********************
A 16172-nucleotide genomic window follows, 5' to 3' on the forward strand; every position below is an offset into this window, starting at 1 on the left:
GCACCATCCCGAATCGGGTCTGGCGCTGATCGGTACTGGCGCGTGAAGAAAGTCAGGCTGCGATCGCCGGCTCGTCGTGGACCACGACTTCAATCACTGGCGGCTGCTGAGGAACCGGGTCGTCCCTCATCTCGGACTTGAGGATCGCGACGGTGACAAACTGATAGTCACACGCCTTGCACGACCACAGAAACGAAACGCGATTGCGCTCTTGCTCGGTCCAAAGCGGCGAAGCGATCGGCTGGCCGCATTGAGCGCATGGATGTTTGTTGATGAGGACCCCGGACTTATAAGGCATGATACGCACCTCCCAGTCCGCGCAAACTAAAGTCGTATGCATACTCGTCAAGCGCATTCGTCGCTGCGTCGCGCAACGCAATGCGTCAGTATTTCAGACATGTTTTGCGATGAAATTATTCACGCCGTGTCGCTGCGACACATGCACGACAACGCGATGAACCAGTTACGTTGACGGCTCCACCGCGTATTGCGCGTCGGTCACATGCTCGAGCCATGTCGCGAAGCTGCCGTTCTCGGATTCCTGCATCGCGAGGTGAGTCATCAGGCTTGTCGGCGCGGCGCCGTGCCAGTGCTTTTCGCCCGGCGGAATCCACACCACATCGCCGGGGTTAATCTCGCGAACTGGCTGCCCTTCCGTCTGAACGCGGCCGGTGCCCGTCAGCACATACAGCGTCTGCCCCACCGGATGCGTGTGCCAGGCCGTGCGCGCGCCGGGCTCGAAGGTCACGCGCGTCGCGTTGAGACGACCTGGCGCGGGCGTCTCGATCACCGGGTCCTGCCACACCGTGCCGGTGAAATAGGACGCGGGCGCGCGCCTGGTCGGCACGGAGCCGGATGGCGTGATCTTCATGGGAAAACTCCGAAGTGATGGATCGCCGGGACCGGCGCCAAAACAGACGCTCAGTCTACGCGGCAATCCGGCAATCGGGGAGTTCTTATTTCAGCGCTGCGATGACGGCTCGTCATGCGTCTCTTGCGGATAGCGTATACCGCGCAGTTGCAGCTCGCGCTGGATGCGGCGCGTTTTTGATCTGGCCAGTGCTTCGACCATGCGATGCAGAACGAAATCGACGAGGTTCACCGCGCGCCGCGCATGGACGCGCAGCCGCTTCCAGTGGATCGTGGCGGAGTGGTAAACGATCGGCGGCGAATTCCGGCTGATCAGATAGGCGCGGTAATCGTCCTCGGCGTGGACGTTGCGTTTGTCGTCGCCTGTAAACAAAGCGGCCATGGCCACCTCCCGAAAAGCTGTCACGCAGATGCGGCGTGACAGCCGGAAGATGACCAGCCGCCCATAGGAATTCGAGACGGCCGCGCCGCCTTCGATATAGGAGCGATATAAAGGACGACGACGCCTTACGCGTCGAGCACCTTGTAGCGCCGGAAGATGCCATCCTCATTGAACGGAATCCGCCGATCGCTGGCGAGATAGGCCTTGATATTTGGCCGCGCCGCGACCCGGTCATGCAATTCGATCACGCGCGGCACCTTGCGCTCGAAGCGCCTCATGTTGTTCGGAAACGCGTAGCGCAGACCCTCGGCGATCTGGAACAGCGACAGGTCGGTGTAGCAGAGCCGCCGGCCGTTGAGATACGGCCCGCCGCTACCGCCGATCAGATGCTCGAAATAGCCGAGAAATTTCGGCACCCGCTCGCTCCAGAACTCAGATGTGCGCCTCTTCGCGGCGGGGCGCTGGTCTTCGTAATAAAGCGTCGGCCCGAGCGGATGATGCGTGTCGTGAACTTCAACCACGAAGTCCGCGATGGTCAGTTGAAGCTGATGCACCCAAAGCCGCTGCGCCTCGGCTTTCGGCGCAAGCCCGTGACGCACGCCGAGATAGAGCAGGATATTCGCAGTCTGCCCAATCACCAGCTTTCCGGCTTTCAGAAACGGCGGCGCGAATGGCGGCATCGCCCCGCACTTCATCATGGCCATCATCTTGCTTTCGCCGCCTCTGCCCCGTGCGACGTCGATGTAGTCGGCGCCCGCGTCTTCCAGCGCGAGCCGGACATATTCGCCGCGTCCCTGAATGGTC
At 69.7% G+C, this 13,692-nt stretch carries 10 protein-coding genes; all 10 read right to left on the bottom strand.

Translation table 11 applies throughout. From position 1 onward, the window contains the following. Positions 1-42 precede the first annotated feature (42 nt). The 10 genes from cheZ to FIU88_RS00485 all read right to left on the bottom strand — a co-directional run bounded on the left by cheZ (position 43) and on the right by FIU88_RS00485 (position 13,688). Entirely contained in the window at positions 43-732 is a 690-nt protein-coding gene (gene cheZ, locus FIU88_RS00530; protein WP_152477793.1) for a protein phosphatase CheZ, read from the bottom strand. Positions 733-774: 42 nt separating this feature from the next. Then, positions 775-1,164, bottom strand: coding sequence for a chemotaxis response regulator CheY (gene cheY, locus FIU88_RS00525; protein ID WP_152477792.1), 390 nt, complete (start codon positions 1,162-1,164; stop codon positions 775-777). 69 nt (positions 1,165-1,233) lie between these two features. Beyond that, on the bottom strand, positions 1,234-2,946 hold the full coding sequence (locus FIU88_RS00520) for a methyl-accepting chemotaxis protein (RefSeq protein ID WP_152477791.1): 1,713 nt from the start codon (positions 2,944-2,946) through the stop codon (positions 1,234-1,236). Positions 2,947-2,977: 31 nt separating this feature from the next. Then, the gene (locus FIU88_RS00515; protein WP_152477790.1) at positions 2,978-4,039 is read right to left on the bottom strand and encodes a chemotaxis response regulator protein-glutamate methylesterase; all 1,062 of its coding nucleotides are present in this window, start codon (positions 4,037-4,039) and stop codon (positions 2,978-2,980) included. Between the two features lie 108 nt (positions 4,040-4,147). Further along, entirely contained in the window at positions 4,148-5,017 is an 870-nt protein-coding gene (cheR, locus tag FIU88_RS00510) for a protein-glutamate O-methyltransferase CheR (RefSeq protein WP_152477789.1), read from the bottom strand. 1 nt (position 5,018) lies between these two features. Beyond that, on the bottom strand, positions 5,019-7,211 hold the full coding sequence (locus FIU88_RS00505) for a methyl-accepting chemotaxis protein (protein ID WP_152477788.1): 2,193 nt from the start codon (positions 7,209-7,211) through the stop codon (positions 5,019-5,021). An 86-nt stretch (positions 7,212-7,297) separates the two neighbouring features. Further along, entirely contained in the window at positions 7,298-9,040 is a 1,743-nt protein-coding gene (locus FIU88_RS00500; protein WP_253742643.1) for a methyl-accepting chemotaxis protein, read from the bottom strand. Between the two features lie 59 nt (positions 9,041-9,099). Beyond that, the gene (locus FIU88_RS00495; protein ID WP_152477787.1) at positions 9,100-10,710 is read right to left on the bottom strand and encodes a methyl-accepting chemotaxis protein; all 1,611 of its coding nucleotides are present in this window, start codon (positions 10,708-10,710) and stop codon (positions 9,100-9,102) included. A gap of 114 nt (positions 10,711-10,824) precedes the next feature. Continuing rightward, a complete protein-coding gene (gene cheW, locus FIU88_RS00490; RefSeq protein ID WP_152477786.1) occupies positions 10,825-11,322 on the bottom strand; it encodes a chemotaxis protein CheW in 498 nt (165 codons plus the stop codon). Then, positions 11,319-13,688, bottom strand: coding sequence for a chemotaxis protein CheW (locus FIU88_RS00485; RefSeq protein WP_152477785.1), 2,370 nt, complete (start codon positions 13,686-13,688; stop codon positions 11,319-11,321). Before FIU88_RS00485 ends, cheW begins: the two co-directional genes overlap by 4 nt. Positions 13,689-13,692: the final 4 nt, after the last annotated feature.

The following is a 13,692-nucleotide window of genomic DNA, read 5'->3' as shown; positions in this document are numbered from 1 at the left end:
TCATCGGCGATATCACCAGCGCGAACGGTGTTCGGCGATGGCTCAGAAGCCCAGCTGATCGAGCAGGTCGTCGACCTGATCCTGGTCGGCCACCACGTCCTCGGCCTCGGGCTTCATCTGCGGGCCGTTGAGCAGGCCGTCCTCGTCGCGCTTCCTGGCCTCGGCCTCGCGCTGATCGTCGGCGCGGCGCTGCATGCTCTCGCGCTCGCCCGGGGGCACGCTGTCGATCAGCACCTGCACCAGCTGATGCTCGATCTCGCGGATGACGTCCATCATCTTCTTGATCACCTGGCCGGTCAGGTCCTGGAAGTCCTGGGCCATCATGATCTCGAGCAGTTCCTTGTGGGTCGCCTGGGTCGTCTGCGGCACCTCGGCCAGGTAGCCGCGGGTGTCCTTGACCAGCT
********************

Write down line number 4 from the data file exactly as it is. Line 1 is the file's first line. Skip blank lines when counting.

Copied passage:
Translation table 11 applies throughout. From position 1 onward, the window contains the following. Positions 1-42 precede the first annotated feature (42 nt). The 10 genes from cheZ to FIU88_RS00485 all read right to left on the bottom strand — a co-directional run bounded on the left by cheZ (position 43) and on the right by FIU88_RS00485 (position 13,688). Entirely contained in the window at positions 43-732 is a 690-nt protein-coding gene (gene cheZ, locus FIU88_RS00530; protein WP_152477793.1) for a protein phosphatase CheZ, read from the bottom strand. Positions 733-774: 42 nt separating this feature from the next. Then, positions 775-1,164, bottom strand: coding sequence for a chemotaxis response regulator CheY (gene cheY, locus FIU88_RS00525; protein ID WP_152477792.1), 390 nt, complete (start codon positions 1,162-1,164; stop codon positions 775-777). 69 nt (positions 1,165-1,233) lie between these two features. Beyond that, on the bottom strand, positions 1,234-2,946 hold the full coding sequence (locus FIU88_RS00520) for a methyl-accepting chemotaxis protein (RefSeq protein ID WP_152477791.1): 1,713 nt from the start codon (positions 2,944-2,946) through the stop codon (positions 1,234-1,236). Positions 2,947-2,977: 31 nt separating this feature from the next. Then, the gene (locus FIU88_RS00515; protein WP_152477790.1) at positions 2,978-4,039 is read right to left on the bottom strand and encodes a chemotaxis response regulator protein-glutamate methylesterase; all 1,062 of its coding nucleotides are present in this window, start codon (positions 4,037-4,039) and stop codon (positions 2,978-2,980) included. Between the two features lie 108 nt (positions 4,040-4,147). Further along, entirely contained in the window at positions 4,148-5,017 is an 870-nt protein-coding gene (cheR, locus tag FIU88_RS00510) for a protein-glutamate O-methyltransferase CheR (RefSeq protein WP_152477789.1), read from the bottom strand. 1 nt (position 5,018) lies between these two features. Beyond that, on the bottom strand, positions 5,019-7,211 hold the full coding sequence (locus FIU88_RS00505) for a methyl-accepting chemotaxis protein (protein ID WP_152477788.1): 2,193 nt from the start codon (positions 7,209-7,211) through the stop codon (positions 5,019-5,021). An 86-nt stretch (positions 7,212-7,297) separates the two neighbouring features. Further along, entirely contained in the window at positions 7,298-9,040 is a 1,743-nt protein-coding gene (locus FIU88_RS00500; protein WP_253742643.1) for a methyl-accepting chemotaxis protein, read from the bottom strand. Between the two features lie 59 nt (positions 9,041-9,099). Beyond that, the gene (locus FIU88_RS00495; protein ID WP_152477787.1) at positions 9,100-10,710 is read right to left on the bottom strand and encodes a methyl-accepting chemotaxis protein; all 1,611 of its coding nucleotides are present in this window, start codon (positions 10,708-10,710) and stop codon (positions 9,100-9,102) included. A gap of 114 nt (positions 10,711-10,824) precedes the next feature. Continuing rightward, a complete protein-coding gene (gene cheW, locus FIU88_RS00490; RefSeq protein ID WP_152477786.1) occupies positions 10,825-11,322 on the bottom strand; it encodes a chemotaxis protein CheW in 498 nt (165 codons plus the stop codon). Then, positions 11,319-13,688, bottom strand: coding sequence for a chemotaxis protein CheW (locus FIU88_RS00485; RefSeq protein WP_152477785.1), 2,370 nt, complete (start codon positions 13,686-13,688; stop codon positions 11,319-11,321). Before FIU88_RS00485 ends, cheW begins: the two co-directional genes overlap by 4 nt. Positions 13,689-13,692: the final 4 nt, after the last annotated feature.